Idk, just something to consider. If you're going for a FR you really just need to buy an OFR, the cheapos will just give you trouble. Plus you should probably take it to a shop to have everything drilled out. It'll cost a lot, but if you really want it atleast take it to a few shops and see if they'll do it any how much it'll cost.
#11
Wouldn't a maestro fit better on a firebird?
#12
Quote by Epic Noob
What major cosmetic work will be required if I install it?

Plus, what will become of the tailpiece holes?

Sorry for the newfaggy questions, hence the username. n__n

Well to install a floating trem it requires a lot of routing. To give you an idea look at the front and back of this guitar. The routing could easily be more expensive to get done then buying the trem.

EDIT: Just to make it clear. Not only does the front need to be routed for the actual trem, but the back of the guitar as well for the springs.
#13
Quote by T!AN
Well to install a floating trem it requires a lot of routing. To give you an idea look at the front and back of this guitar. The routing could easily be more expensive to get done then buying the trem.

EDIT: Just to make it clear. Not only does the front need to be routed for the actual trem, but the back of the guitar as well for the springs.


Good grief! I may as well buy an Ibanez for what it's worth.. :O

Cheers for the help folks!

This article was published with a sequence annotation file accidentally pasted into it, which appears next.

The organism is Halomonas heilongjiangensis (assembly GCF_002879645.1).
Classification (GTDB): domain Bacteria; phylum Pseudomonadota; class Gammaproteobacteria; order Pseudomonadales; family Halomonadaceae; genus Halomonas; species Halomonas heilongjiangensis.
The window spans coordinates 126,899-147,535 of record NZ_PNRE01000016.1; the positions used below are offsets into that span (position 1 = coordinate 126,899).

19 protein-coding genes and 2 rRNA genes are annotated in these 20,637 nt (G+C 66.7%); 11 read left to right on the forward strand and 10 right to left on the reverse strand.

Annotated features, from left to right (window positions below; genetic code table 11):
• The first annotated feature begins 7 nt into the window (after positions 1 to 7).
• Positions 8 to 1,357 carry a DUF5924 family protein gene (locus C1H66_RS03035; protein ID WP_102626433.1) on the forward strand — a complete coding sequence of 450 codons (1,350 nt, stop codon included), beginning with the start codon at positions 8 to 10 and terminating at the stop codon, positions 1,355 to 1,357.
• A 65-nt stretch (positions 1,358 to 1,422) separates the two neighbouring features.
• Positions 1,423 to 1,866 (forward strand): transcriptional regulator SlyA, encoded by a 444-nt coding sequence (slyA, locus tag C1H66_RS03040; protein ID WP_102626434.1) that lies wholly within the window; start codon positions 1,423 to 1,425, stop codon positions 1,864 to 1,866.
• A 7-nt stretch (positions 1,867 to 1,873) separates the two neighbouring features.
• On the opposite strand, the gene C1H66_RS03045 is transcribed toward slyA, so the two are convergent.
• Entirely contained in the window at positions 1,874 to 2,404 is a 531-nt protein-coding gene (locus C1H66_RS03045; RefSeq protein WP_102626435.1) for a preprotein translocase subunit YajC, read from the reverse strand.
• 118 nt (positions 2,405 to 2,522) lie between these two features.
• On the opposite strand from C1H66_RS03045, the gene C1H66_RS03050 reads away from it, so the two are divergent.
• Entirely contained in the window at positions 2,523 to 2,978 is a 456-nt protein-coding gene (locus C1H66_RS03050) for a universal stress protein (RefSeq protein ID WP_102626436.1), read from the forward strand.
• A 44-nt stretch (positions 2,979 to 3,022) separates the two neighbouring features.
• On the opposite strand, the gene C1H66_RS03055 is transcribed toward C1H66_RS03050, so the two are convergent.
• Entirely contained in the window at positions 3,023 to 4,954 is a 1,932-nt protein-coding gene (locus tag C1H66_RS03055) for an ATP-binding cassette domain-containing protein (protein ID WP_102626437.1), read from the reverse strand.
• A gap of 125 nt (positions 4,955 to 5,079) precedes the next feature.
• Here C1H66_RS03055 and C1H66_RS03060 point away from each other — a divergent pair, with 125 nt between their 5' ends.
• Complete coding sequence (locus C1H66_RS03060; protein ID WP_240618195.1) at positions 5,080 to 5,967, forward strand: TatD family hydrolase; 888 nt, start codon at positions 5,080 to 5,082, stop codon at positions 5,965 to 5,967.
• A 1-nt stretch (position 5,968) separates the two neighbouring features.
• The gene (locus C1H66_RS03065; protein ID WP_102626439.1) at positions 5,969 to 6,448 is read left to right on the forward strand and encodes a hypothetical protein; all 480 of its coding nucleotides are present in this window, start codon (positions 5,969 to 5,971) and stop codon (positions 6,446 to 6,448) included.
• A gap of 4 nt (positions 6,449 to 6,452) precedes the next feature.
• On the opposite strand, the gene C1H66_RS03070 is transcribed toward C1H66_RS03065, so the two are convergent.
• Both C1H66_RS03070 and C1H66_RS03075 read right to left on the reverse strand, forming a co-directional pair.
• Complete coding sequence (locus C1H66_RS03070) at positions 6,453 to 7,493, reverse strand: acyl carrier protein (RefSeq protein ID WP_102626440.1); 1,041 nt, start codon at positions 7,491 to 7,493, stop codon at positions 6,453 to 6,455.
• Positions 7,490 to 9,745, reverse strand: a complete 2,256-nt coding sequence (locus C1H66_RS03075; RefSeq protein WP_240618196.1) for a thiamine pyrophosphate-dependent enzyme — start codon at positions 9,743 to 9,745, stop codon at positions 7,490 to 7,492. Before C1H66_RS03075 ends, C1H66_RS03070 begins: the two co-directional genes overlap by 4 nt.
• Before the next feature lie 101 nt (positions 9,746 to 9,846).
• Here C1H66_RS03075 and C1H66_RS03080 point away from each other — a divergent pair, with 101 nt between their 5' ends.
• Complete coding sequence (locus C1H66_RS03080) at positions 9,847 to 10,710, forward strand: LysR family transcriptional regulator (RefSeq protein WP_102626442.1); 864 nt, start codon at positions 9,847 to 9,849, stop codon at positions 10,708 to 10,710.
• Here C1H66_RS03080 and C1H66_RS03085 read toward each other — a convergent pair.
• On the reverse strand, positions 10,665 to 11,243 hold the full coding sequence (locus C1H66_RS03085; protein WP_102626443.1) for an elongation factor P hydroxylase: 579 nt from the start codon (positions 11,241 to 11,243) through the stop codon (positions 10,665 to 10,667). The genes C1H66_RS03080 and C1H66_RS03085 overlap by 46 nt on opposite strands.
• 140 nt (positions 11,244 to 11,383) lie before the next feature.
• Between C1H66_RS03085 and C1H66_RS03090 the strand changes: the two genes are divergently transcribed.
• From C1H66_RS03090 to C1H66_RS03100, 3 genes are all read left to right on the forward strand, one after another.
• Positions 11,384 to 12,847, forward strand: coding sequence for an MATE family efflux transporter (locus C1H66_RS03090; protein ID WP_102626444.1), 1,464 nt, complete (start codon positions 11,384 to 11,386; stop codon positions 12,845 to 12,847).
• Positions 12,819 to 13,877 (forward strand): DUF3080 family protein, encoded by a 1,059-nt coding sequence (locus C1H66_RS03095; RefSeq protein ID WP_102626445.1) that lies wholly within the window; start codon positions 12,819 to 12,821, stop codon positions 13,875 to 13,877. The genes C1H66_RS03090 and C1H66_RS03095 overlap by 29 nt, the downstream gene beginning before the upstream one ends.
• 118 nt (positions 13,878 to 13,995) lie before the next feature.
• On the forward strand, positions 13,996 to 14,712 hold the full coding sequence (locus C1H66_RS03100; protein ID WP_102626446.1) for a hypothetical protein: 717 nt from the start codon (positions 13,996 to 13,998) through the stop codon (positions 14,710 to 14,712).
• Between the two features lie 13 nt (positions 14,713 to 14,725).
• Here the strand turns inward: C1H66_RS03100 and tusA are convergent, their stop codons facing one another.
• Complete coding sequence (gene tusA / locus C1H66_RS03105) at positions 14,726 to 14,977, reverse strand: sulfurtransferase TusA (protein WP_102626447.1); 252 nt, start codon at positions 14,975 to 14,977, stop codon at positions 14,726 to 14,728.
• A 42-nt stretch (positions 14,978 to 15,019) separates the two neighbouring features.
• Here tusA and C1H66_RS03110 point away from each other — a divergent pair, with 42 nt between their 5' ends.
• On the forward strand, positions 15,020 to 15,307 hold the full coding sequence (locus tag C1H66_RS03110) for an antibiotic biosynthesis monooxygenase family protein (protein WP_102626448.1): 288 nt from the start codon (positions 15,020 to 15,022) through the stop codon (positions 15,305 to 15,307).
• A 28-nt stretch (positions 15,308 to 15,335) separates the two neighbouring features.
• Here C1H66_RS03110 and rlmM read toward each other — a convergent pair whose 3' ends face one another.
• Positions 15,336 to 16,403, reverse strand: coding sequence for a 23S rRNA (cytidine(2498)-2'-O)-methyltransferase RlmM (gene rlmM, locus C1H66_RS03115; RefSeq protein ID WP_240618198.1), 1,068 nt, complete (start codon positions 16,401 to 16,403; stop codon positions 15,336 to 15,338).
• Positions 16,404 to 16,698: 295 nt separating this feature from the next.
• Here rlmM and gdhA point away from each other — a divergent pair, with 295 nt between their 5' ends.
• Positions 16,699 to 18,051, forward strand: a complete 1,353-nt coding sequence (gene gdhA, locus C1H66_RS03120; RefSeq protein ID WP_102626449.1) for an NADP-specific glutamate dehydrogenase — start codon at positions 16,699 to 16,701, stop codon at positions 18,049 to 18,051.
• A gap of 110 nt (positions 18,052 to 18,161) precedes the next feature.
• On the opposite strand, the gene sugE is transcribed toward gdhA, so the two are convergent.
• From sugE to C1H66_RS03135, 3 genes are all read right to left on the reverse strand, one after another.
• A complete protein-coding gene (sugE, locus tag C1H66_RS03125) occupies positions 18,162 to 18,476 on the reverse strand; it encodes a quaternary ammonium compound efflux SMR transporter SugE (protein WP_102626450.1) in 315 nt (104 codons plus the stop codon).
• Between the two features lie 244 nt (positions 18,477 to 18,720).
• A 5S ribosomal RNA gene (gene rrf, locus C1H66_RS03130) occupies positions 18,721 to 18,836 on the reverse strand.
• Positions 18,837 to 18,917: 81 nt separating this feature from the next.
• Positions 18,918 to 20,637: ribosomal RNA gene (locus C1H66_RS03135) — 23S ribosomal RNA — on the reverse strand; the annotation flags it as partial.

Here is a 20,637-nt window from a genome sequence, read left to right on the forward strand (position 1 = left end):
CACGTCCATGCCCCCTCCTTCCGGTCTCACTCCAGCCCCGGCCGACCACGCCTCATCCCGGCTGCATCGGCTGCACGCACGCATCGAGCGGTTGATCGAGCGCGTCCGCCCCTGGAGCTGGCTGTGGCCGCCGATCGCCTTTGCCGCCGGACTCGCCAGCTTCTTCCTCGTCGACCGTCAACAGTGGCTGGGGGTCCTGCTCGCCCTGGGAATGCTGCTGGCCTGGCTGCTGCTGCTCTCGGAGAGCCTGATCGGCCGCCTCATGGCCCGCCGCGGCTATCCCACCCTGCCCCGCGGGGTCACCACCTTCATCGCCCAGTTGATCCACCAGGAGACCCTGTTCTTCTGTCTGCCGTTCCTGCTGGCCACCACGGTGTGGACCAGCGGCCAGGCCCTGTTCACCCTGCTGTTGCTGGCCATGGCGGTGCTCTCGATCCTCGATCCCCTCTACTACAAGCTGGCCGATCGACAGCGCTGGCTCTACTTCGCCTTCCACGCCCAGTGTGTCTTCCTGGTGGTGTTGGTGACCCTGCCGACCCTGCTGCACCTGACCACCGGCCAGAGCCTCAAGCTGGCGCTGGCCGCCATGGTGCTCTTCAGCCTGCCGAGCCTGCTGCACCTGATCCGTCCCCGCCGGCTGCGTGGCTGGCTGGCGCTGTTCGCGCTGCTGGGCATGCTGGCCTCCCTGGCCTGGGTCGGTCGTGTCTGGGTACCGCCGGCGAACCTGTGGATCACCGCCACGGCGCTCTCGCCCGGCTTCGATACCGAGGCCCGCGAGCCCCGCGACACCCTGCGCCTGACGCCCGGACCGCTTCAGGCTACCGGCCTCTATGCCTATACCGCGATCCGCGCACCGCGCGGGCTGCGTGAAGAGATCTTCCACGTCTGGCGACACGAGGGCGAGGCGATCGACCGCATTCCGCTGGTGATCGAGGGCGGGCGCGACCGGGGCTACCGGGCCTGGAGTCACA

#14
Quote by Epic Noob
Good grief! I may as well buy an Ibanez for what it's worth.. :O

Cheers for the help folks!

I would go with a Kahler. Not a ton of routed needed, and it mounts on the studs. That said, you could no do a recessed route on the FR anyway due to the fact that the neck has a steep angle due to the TOM bridge, so that saves you a lot of hassle.
#15
Quote by edusty2010
And I don't think they require much drilling at all, but I have pretty limited knowledge of them. People have told me they lack the ability to do pull ups though, but I've seen a FR and Kahler comparison vid on youtube and I'm pretty sure it's possible.

Disadvantages to the Kahler are the fact that when you bend a string, you have to hit the trem bar or it will go out of tune, but if you like to bend with fingers you can, you just have to do a small dive bomb before you do anything else. It's something with the tension on the roller, idk.

You can "Lock" a Kahler bridge tho, which basically makes it an elaborate stop bar tailpiece.

Idk, just something to consider. If you're going for a FR you really just need to buy an OFR, the cheapos will just give you trouble. Plus you should probably take it to a shop to have everything drilled out. It'll cost a lot, but if you really want it atleast take it to a few shops and see if they'll do it any how much it'll cost.



You can do some great pull ups, whenever I do a divebomb on mine I pull up at the beggining and go halfway down, instead of going all the way down, stays in tune better. I've never had tunning problems with bending, mabye if you don't have a locking nut.

The advantages are that you can adjust everything on it with an allen key, and you don't need a back cavity.
sigh...